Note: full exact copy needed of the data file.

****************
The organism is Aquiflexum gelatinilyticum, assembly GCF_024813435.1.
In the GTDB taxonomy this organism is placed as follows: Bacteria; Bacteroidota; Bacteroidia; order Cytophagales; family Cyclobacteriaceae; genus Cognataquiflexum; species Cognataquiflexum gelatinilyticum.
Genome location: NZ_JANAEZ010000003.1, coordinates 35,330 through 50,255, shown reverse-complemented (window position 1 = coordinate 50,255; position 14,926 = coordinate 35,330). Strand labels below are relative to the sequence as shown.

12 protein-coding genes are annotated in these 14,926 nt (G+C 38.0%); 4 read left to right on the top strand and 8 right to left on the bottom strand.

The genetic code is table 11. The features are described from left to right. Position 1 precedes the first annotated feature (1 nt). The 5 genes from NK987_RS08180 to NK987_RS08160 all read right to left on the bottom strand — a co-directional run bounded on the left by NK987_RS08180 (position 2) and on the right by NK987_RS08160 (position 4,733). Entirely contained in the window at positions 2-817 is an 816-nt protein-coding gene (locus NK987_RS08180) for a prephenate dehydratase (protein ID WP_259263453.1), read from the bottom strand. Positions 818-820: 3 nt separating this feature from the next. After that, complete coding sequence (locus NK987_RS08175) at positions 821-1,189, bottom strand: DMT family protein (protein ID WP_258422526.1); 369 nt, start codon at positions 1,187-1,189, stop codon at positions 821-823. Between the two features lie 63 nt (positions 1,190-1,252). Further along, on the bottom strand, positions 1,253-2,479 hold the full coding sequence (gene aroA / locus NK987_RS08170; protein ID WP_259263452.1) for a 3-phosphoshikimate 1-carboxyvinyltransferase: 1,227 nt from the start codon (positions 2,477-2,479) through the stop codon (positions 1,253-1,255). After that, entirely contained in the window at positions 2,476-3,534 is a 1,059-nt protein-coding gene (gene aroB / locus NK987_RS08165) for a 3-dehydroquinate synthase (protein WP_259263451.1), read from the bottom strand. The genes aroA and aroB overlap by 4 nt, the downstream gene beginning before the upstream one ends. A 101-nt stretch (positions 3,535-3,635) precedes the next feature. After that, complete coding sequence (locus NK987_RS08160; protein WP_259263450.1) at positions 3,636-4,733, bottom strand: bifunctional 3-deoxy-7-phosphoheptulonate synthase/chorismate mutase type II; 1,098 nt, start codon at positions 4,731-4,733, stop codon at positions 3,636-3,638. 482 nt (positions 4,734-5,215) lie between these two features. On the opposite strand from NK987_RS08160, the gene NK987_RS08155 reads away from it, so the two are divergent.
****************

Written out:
The organism is Aquiflexum gelatinilyticum, assembly GCF_024813435.1.
In the GTDB taxonomy this organism is placed as follows: Bacteria; Bacteroidota; Bacteroidia; order Cytophagales; family Cyclobacteriaceae; genus Cognataquiflexum; species Cognataquiflexum gelatinilyticum.
Genome location: NZ_JANAEZ010000003.1, coordinates 35,330 through 50,255, shown reverse-complemented (window position 1 = coordinate 50,255; position 14,926 = coordinate 35,330). Strand labels below are relative to the sequence as shown.

12 protein-coding genes are annotated in these 14,926 nt (G+C 38.0%); 4 read left to right on the top strand and 8 right to left on the bottom strand.

The genetic code is table 11. The features are described from left to right. Position 1 precedes the first annotated feature (1 nt). The 5 genes from NK987_RS08180 to NK987_RS08160 all read right to left on the bottom strand — a co-directional run bounded on the left by NK987_RS08180 (position 2) and on the right by NK987_RS08160 (position 4,733). Entirely contained in the window at positions 2-817 is an 816-nt protein-coding gene (locus NK987_RS08180) for a prephenate dehydratase (protein ID WP_259263453.1), read from the bottom strand. Positions 818-820: 3 nt separating this feature from the next. After that, complete coding sequence (locus NK987_RS08175) at positions 821-1,189, bottom strand: DMT family protein (protein ID WP_258422526.1); 369 nt, start codon at positions 1,187-1,189, stop codon at positions 821-823. Between the two features lie 63 nt (positions 1,190-1,252). Further along, on the bottom strand, positions 1,253-2,479 hold the full coding sequence (gene aroA / locus NK987_RS08170; protein ID WP_259263452.1) for a 3-phosphoshikimate 1-carboxyvinyltransferase: 1,227 nt from the start codon (positions 2,477-2,479) through the stop codon (positions 1,253-1,255). After that, entirely contained in the window at positions 2,476-3,534 is a 1,059-nt protein-coding gene (gene aroB / locus NK987_RS08165) for a 3-dehydroquinate synthase (protein WP_259263451.1), read from the bottom strand. The genes aroA and aroB overlap by 4 nt, the downstream gene beginning before the upstream one ends. A 101-nt stretch (positions 3,535-3,635) precedes the next feature. After that, complete coding sequence (locus NK987_RS08160; protein WP_259263450.1) at positions 3,636-4,733, bottom strand: bifunctional 3-deoxy-7-phosphoheptulonate synthase/chorismate mutase type II; 1,098 nt, start codon at positions 4,731-4,733, stop codon at positions 3,636-3,638. 482 nt (positions 4,734-5,215) lie between these two features. On the opposite strand from NK987_RS08160, the gene NK987_RS08155 reads away from it, so the two are divergent.